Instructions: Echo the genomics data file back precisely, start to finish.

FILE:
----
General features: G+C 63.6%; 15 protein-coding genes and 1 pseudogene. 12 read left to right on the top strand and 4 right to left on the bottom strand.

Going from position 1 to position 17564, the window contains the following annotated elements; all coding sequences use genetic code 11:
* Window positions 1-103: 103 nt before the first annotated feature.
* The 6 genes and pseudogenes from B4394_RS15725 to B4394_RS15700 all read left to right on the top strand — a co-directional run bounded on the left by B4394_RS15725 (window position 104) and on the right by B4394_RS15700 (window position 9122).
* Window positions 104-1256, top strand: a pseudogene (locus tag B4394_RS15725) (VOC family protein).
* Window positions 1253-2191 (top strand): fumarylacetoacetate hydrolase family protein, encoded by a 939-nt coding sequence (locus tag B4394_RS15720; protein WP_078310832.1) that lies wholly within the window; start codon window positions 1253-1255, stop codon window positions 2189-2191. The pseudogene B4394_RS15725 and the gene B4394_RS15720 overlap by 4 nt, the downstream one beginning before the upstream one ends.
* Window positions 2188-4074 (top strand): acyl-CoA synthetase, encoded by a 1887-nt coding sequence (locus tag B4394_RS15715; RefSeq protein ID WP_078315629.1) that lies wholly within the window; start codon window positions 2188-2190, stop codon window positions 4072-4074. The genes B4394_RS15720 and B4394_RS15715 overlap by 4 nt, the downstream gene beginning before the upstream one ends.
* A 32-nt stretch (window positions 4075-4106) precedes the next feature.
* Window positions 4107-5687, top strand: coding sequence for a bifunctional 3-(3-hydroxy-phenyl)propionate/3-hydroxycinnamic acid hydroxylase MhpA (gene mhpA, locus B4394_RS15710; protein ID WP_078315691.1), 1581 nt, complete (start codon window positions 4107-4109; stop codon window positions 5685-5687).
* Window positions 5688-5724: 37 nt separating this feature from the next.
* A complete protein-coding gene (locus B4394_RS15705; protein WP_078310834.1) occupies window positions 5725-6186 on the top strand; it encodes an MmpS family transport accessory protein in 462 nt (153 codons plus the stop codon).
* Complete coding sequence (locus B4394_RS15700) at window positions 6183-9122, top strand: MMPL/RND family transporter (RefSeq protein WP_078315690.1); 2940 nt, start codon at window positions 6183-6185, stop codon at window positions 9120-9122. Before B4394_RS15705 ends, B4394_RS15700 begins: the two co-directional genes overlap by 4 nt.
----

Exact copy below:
General features: G+C 63.6%; 15 protein-coding genes and 1 pseudogene. 12 read left to right on the top strand and 4 right to left on the bottom strand.

Going from position 1 to position 17564, the window contains the following annotated elements; all coding sequences use genetic code 11:
* Window positions 1-103: 103 nt before the first annotated feature.
* The 6 genes and pseudogenes from B4394_RS15725 to B4394_RS15700 all read left to right on the top strand — a co-directional run bounded on the left by B4394_RS15725 (window position 104) and on the right by B4394_RS15700 (window position 9122).
* Window positions 104-1256, top strand: a pseudogene (locus tag B4394_RS15725) (VOC family protein).
* Window positions 1253-2191 (top strand): fumarylacetoacetate hydrolase family protein, encoded by a 939-nt coding sequence (locus tag B4394_RS15720; protein WP_078310832.1) that lies wholly within the window; start codon window positions 1253-1255, stop codon window positions 2189-2191. The pseudogene B4394_RS15725 and the gene B4394_RS15720 overlap by 4 nt, the downstream one beginning before the upstream one ends.
* Window positions 2188-4074 (top strand): acyl-CoA synthetase, encoded by a 1887-nt coding sequence (locus tag B4394_RS15715; RefSeq protein ID WP_078315629.1) that lies wholly within the window; start codon window positions 2188-2190, stop codon window positions 4072-4074. The genes B4394_RS15720 and B4394_RS15715 overlap by 4 nt, the downstream gene beginning before the upstream one ends.
* A 32-nt stretch (window positions 4075-4106) precedes the next feature.
* Window positions 4107-5687, top strand: coding sequence for a bifunctional 3-(3-hydroxy-phenyl)propionate/3-hydroxycinnamic acid hydroxylase MhpA (gene mhpA, locus B4394_RS15710; protein ID WP_078315691.1), 1581 nt, complete (start codon window positions 4107-4109; stop codon window positions 5685-5687).
* Window positions 5688-5724: 37 nt separating this feature from the next.
* A complete protein-coding gene (locus B4394_RS15705; protein WP_078310834.1) occupies window positions 5725-6186 on the top strand; it encodes an MmpS family transport accessory protein in 462 nt (153 codons plus the stop codon).
* Complete coding sequence (locus B4394_RS15700) at window positions 6183-9122, top strand: MMPL/RND family transporter (RefSeq protein WP_078315690.1); 2940 nt, start codon at window positions 6183-6185, stop codon at window positions 9120-9122. Before B4394_RS15705 ends, B4394_RS15700 begins: the two co-directional genes overlap by 4 nt.